The Review Group will examine the future of apprenticeship training in Ireland with a greater focus on work-based learning and a closer alignment of the current needs of the Irish labour market.
The Minister for Education and Skills, Ruairí Quinn TD, today announced an important step in the Government’s plans to rebuild the economy and to ensure that the education system is closely aligned to economic needs.
The Minister announced an independent group to review apprenticeship training in Ireland, in line with international best practice. The group will consult widely with training providers, trade unions and employer representatives.
While Ireland now has third-level attainment levels higher than the OECD average, and is achieving its targets in relation to second-level attendance rates, there has been a significant collapse in employer demand for apprentices, particularly in the construction related trades.
However, apprenticeship and other work-based training have an important role within the wider education and training sector. The purpose of this review is to identify reforms that will re-focus apprenticeship training as an alternative progression route to third-level education for school leavers.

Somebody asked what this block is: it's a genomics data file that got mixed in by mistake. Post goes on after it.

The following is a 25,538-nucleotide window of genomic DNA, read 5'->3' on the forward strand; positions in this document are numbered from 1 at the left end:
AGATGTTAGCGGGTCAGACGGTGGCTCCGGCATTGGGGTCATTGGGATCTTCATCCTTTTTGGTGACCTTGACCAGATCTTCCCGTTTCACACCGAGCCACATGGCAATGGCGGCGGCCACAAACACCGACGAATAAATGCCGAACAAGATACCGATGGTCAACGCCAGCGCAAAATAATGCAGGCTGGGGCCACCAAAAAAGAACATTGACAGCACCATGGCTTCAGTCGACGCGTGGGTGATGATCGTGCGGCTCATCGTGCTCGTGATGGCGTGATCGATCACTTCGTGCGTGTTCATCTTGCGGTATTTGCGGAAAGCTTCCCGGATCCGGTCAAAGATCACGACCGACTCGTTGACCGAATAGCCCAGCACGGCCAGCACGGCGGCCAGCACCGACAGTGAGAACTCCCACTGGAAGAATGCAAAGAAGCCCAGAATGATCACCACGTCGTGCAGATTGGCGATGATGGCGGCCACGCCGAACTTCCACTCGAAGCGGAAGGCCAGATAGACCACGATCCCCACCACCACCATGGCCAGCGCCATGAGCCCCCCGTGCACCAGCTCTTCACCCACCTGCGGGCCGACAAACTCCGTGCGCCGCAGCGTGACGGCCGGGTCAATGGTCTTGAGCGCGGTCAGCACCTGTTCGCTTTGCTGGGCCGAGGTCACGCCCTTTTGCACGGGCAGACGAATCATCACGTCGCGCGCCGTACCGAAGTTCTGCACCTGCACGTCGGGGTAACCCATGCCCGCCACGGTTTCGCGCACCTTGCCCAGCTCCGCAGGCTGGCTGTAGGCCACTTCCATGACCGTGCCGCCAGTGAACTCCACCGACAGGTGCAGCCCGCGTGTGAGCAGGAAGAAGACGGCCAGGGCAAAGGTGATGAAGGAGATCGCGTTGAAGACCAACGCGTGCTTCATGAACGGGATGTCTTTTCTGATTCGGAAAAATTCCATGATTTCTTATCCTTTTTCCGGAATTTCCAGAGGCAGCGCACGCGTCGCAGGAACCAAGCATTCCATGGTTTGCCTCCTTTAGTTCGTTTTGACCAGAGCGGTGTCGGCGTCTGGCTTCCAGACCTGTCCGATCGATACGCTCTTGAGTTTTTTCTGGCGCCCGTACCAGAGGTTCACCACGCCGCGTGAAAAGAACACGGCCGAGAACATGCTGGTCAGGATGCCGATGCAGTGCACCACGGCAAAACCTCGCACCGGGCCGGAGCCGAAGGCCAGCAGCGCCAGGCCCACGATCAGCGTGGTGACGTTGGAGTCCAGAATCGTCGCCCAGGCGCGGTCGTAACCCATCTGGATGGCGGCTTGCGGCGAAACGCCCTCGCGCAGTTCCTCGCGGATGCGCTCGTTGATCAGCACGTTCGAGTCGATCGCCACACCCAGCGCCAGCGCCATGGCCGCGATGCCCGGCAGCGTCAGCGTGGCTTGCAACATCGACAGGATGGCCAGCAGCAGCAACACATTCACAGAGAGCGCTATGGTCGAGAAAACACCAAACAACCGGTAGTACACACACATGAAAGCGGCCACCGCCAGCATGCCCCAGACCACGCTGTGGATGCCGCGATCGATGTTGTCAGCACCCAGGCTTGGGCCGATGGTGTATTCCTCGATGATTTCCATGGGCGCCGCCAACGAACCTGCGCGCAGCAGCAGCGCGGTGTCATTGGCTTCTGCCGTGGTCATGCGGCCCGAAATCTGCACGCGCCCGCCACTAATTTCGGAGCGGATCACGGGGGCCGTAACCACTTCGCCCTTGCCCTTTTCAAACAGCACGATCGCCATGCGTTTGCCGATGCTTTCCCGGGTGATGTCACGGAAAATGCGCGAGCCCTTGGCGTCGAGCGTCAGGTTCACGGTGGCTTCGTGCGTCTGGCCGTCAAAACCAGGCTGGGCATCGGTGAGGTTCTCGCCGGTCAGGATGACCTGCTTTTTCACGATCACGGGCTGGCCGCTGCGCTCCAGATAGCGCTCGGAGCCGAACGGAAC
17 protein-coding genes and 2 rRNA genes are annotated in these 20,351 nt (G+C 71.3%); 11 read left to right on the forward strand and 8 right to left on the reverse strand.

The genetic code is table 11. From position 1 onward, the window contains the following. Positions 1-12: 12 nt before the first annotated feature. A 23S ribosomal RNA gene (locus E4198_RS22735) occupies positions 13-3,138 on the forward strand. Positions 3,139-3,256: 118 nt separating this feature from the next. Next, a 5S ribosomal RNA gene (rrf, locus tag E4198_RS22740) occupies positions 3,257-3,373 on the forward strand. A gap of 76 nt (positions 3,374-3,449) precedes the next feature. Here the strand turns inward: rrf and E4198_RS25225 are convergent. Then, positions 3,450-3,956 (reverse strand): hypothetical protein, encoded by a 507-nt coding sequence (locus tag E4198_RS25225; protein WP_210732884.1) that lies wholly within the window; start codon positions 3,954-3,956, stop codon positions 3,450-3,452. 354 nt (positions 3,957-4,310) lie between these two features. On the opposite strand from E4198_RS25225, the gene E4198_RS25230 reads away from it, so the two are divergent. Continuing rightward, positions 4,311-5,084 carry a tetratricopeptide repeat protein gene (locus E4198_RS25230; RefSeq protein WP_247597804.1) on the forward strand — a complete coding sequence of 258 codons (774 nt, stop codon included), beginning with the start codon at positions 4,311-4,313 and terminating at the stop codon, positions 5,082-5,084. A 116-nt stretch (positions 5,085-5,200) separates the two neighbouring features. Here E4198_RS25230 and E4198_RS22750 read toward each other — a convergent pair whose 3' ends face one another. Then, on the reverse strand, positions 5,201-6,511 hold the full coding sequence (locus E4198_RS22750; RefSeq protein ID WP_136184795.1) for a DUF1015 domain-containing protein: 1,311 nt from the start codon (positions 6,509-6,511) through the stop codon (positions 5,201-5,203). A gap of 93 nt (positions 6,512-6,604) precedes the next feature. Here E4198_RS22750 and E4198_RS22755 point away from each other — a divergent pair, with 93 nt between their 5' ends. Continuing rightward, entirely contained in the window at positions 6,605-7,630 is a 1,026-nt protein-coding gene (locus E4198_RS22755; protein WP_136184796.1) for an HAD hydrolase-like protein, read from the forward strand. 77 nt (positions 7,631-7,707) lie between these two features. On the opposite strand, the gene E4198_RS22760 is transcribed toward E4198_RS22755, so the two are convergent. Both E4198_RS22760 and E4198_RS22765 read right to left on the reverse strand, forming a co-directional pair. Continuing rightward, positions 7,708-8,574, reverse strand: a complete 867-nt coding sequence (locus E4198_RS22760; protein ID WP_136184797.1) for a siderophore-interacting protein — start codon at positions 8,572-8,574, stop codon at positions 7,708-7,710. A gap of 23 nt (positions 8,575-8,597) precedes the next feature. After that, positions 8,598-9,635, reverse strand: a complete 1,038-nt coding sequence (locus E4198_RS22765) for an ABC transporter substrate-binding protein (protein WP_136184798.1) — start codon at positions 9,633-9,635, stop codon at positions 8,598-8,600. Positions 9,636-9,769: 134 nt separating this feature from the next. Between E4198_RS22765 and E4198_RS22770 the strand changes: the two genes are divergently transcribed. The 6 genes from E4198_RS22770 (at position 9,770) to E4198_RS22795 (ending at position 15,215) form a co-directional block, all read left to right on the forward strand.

The review will also explore the potential for connections between work-based learning and other further education and training provision. Importantly, it will identify reforms to ensure that newly qualified apprentices are well placed to secure paid employment after their training ends, with the system becoming more closely aligned with labour market needs.
The Review Group will be chaired by Kevin Duffy, the current Chairperson of the Labour Court. Membership of the review group, which is expected to complete its work before the end of the year, draws on national and international expertise including academic, business, and employee interests.
Announcing the launch of the process, Minister Quinn said: “I want to ensure a comprehensive review, to provide an updated model of training that will deliver the skilled workforce required to meet the needs of a rapidly changing economy, with an appropriate balance between supply and demand.
“Irelandhas been well served by a very high standard of apprenticeship training and education, which has been internationally recognised. However it is timely to examine how the current system can be amended in the context of ongoing reform of the Further Education and Training sector and the financial crisis we are experiencing.”
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